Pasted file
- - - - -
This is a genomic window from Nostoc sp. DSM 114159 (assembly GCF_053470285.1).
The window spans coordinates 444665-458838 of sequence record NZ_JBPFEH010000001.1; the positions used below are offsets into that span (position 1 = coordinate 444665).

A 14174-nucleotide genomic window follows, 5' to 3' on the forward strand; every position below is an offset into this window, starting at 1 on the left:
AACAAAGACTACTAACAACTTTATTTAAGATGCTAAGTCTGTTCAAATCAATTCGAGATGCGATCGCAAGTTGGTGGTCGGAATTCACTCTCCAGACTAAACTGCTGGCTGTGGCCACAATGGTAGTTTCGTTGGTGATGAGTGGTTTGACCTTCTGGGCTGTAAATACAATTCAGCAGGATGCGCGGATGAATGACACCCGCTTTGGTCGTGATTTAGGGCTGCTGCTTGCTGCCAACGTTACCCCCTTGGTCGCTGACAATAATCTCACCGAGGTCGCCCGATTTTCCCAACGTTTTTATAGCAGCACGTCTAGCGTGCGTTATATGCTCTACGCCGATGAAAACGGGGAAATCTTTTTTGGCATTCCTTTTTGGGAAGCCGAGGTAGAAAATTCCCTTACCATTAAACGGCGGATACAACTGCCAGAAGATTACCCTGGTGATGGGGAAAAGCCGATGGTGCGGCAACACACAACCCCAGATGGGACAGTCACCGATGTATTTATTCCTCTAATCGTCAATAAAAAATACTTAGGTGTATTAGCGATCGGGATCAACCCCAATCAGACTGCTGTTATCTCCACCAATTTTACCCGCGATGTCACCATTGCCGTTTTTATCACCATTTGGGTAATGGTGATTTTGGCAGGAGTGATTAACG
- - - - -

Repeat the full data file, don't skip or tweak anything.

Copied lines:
This is a genomic window from Nostoc sp. DSM 114159 (assembly GCF_053470285.1).
The window spans coordinates 444665-458838 of sequence record NZ_JBPFEH010000001.1; the positions used below are offsets into that span (position 1 = coordinate 444665).

A 14174-nucleotide genomic window follows, 5' to 3' on the forward strand; every position below is an offset into this window, starting at 1 on the left:
AACAAAGACTACTAACAACTTTATTTAAGATGCTAAGTCTGTTCAAATCAATTCGAGATGCGATCGCAAGTTGGTGGTCGGAATTCACTCTCCAGACTAAACTGCTGGCTGTGGCCACAATGGTAGTTTCGTTGGTGATGAGTGGTTTGACCTTCTGGGCTGTAAATACAATTCAGCAGGATGCGCGGATGAATGACACCCGCTTTGGTCGTGATTTAGGGCTGCTGCTTGCTGCCAACGTTACCCCCTTGGTCGCTGACAATAATCTCACCGAGGTCGCCCGATTTTCCCAACGTTTTTATAGCAGCACGTCTAGCGTGCGTTATATGCTCTACGCCGATGAAAACGGGGAAATCTTTTTTGGCATTCCTTTTTGGGAAGCCGAGGTAGAAAATTCCCTTACCATTAAACGGCGGATACAACTGCCAGAAGATTACCCTGGTGATGGGGAAAAGCCGATGGTGCGGCAACACACAACCCCAGATGGGACAGTCACCGATGTATTTATTCCTCTAATCGTCAATAAAAAATACTTAGGTGTATTAGCGATCGGGATCAACCCCAATCAGACTGCTGTTATCTCCACCAATTTTACCCGCGATGTCACCATTGCCGTTTTTATCACCATTTGGGTAATGGTGATTTTGGCAGGAGTGATTAACG